>>> "Cheney Says U.S. Justified in Attacking Iraq," Associated Press, March 16, 2003. You can find this on LexisNexis: Power Search: All News Wires.
    >>> George Monbiot, "A wilful blindness: Why can't liberal interventionists see that Iraq is part of a bid to cement US global power?", March 11, 2003. You can find this on LexisNexis: Power Search: Major World Publications.
    >>> "Annan Says U.S. Will Violate Charter if It Acts Without Approval," New York Times, March 11, 2003. You can find this on LexisNexis.

October 26: The war begins
    >>> Ricks, Fiasco, pp. 115-125
    >>> Department of Defense News Briefing, March 21, 2003, Secretary of Defense Rumsfeld and CJCS General Richard Myers.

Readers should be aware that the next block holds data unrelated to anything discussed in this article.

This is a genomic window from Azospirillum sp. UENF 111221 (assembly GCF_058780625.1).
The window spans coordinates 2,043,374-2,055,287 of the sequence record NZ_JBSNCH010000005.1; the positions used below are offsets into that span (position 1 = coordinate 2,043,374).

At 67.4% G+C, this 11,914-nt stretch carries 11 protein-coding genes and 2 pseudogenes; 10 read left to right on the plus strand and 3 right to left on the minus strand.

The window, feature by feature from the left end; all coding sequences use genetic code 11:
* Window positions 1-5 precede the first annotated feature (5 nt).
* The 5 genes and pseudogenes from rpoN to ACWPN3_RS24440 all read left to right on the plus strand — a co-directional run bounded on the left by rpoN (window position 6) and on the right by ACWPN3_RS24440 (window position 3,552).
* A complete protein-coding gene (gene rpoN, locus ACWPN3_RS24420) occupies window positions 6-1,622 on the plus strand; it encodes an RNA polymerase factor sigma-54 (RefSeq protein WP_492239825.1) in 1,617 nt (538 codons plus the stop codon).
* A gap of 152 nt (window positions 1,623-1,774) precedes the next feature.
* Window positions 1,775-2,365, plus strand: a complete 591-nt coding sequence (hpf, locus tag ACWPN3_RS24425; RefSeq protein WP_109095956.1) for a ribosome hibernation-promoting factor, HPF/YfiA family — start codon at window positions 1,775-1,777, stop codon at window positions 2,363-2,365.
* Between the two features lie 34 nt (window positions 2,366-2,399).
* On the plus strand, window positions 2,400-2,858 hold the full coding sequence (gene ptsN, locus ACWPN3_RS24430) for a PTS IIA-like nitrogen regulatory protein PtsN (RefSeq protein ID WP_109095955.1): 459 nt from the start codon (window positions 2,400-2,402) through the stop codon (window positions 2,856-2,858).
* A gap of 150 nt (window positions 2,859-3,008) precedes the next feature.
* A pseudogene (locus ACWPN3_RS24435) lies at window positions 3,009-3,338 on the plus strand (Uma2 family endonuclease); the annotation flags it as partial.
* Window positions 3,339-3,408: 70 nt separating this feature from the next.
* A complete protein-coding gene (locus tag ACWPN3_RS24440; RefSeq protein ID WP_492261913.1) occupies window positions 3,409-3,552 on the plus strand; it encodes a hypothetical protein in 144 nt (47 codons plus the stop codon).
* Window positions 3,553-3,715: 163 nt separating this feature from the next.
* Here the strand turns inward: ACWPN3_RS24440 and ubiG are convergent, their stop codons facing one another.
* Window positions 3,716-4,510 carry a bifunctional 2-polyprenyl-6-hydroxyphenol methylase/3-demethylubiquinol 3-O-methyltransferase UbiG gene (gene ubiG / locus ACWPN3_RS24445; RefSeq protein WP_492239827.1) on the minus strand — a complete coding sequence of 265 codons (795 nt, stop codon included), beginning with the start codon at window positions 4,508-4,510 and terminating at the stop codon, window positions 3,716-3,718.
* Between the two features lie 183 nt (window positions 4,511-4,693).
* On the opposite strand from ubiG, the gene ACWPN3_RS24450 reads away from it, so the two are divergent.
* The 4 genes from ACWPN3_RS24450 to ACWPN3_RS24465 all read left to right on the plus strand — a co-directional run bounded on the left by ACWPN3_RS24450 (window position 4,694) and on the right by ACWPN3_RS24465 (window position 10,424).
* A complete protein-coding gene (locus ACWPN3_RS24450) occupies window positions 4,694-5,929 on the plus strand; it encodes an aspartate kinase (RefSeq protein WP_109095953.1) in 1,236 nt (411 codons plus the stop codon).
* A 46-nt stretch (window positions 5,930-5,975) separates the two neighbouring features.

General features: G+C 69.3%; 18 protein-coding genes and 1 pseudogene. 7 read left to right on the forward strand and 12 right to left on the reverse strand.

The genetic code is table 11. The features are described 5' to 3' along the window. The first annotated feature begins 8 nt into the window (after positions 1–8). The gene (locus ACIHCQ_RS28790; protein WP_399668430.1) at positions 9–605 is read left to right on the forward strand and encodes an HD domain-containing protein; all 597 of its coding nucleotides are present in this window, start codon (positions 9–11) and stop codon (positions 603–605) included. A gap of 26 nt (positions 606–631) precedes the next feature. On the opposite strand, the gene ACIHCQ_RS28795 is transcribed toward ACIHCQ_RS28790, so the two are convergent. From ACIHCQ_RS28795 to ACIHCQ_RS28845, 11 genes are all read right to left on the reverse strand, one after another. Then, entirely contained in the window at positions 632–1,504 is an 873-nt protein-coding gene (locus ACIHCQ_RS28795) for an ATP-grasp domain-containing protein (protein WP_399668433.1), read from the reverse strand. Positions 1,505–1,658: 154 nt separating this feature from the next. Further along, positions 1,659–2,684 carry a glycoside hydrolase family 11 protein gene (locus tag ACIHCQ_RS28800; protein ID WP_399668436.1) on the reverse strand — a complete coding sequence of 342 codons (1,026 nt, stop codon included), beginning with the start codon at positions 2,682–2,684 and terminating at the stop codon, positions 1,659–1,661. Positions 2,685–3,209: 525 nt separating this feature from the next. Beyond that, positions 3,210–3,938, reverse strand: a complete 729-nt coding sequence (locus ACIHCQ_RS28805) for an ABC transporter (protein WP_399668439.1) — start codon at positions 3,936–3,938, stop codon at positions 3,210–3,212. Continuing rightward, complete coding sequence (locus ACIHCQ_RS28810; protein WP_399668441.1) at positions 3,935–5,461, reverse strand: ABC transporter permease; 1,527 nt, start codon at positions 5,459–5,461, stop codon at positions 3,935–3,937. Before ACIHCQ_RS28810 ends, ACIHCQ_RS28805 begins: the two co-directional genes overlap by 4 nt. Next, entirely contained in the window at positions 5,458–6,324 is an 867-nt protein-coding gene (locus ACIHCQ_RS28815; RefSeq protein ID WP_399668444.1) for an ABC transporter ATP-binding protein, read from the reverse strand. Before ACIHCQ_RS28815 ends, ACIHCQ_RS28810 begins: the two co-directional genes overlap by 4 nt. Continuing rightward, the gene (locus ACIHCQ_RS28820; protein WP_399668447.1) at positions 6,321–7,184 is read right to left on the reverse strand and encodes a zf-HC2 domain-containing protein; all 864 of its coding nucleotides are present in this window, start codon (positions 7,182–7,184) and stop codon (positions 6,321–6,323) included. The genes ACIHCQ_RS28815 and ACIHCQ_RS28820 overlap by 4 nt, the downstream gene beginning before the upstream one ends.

>>> Department of Defense News Briefing, March 22, 2003.
    >>> Jon Lee Anderson, "Ill Winds: Tomakawks, Bunker Busters, and Dust Storms Afflict the Iraqi Capital", in The New Yorker, April 7, 2003. You can find this on LexisNexis: Power Search: All Magazines.
    --- (Optional, but you might find it interesting): Jon Lee Anderson, "The Bombing of Baghdad: The View from the Banks of the Tigris", The New Yorker, March 31, 2003. Mostly this is what it was like for an American reporter in Baghdad waiting for the war, and the U.S. bombing, to begin. The last five paragraphs are on the first days of the bombing. You can find this on LexisNexis. Choose "Power Search" and then choose "Magazine Stories, Combined" from the "Select Sources" menu.

October 29: The Fall of Baghdad